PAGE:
There has been a lot of learning along the way. We (Josh and Emily) work differently than my dad and grandpa did. You have to figure out what works best for the people involved. It has taken us a while to figure out what works for all of us involved.
Emily: And it depends on the time of the season. Of course, it is more stressful when we are at our busiest.
So how do you handle those stressful days?
Emily: Since there is plenty of jobs to be completed, we find those jobs where we can have some alone time.
Josh: We rally at home. We don’t take the day at the farm home with us. If Dad and I don’t agree one day, it doesn’t carry over to the next. We all trust and love each other and know everyone wants what is best for the family members and the farm. We are all working toward the same goal.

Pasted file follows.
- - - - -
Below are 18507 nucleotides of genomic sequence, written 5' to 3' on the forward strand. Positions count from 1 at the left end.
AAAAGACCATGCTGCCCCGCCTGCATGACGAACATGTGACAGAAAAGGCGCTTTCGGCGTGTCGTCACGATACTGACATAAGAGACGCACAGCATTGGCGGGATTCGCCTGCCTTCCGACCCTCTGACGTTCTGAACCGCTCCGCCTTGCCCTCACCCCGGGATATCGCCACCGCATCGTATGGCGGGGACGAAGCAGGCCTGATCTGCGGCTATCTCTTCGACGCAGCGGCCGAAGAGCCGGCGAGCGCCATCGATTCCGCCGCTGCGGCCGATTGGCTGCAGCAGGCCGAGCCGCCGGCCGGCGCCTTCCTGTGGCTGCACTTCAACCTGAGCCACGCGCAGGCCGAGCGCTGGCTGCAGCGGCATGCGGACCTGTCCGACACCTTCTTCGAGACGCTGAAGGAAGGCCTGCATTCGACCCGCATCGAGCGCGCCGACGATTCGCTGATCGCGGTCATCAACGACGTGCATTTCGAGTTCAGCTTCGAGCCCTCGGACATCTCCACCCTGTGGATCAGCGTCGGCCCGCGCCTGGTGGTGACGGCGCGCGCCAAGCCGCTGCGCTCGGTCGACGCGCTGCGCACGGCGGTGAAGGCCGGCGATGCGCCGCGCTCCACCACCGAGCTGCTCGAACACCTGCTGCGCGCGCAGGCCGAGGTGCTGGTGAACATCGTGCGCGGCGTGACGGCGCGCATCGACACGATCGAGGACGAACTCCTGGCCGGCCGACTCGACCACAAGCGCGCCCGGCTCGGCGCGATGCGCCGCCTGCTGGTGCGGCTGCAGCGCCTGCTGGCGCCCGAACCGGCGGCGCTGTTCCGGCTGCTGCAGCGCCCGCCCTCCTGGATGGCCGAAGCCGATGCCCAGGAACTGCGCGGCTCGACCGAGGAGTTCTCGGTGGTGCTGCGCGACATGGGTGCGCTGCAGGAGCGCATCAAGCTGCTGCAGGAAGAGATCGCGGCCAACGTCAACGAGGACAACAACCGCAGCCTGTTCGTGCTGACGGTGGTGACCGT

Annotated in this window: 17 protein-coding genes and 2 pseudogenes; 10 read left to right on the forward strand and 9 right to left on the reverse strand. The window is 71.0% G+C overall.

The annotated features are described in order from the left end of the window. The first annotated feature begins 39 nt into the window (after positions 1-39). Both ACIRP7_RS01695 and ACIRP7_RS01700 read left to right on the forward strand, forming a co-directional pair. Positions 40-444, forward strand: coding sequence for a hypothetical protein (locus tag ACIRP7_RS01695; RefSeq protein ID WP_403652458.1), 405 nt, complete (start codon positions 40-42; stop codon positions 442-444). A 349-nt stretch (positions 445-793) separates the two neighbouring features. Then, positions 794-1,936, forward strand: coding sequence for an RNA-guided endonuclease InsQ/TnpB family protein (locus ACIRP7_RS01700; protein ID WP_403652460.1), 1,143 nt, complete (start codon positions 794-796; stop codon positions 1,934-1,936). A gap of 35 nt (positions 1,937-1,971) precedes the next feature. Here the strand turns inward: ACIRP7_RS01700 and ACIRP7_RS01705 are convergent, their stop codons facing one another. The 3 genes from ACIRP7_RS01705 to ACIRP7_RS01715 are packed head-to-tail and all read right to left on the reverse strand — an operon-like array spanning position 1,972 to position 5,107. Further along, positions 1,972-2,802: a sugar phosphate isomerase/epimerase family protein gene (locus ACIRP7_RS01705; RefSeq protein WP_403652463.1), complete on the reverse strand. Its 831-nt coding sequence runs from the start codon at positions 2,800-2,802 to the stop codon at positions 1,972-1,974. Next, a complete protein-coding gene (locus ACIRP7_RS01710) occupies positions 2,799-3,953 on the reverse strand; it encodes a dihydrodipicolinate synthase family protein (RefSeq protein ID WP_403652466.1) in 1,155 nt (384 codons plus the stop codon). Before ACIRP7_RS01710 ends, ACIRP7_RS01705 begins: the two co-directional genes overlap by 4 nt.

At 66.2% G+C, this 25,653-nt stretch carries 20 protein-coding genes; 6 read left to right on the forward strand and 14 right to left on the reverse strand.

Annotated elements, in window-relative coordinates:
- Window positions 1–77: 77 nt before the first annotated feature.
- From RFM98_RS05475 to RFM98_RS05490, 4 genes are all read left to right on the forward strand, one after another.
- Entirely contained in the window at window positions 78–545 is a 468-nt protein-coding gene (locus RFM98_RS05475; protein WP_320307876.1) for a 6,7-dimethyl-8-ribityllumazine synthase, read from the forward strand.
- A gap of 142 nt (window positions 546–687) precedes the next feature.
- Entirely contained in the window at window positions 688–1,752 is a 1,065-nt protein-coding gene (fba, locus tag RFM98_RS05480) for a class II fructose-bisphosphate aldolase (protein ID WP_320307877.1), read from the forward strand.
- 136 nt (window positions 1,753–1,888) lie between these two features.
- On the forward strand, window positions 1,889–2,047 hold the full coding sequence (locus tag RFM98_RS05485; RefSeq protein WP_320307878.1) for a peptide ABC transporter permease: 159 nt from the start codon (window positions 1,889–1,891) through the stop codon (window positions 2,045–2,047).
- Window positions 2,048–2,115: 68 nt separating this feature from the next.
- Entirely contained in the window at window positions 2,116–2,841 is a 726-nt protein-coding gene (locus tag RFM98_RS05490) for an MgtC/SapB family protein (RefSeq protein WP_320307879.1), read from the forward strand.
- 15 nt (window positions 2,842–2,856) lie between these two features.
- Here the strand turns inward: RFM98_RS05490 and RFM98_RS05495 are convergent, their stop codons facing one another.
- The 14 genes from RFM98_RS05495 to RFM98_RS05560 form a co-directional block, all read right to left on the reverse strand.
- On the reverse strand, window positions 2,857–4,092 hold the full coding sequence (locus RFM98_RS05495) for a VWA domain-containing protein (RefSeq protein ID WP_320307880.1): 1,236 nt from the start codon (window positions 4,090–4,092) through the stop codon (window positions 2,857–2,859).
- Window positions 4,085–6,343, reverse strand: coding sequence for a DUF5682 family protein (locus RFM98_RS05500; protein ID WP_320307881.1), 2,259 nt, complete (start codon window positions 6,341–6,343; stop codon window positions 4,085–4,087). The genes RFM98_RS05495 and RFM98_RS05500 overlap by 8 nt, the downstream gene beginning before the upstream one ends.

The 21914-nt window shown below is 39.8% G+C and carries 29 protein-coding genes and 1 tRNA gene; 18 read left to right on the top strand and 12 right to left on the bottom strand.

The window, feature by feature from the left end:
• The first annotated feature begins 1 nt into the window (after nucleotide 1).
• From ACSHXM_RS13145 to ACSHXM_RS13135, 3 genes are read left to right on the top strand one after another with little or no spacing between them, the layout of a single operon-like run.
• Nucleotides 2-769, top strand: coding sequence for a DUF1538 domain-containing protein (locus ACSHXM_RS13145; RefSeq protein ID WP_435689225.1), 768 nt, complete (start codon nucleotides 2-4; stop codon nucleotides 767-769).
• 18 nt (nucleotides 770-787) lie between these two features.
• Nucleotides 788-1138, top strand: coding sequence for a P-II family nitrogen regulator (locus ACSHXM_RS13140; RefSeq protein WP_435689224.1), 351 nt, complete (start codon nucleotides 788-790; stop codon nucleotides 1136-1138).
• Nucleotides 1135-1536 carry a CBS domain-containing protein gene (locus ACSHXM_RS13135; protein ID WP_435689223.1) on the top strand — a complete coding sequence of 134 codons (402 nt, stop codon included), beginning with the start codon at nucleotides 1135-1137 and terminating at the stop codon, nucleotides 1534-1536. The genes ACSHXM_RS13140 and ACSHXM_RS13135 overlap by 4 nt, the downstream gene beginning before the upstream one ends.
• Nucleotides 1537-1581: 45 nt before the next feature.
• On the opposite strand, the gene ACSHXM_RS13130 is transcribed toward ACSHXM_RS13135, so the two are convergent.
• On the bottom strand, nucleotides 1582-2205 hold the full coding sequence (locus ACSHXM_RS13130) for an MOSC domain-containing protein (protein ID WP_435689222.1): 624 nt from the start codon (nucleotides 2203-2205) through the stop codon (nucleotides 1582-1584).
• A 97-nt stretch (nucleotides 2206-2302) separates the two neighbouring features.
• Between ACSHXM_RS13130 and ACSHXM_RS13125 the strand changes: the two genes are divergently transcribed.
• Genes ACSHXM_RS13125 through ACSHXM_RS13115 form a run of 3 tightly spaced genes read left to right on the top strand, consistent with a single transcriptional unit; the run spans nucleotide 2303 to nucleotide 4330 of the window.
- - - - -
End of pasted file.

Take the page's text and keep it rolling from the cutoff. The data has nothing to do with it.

Emily: We are all on the same page and that is very comforting.
Other siblings and how do they fit into the farming operation?
Josh: I have a sister who is a teacher in south county. We live such different lives. We get along, our children are 5 months apart and the whole family is so focused on the two grandchildren, especially grandma and grandpa.
Has having a child changed your temperament at the farm?
Josh: I think so, I have cooled down some. I know that I want her (Chloe, daughter) to be here, and if I am a crabby jerk, she isn’t going to want to be with us when she becomes independent.
Emily: I try to separate the farm and family life. When I am ready to pick her up at the end of the day, it is hard when something gets in the way at the farm. I am ready for my “Chloe time”. Before her, I could have tinkered until bed. Now I look forward to going home and being a family.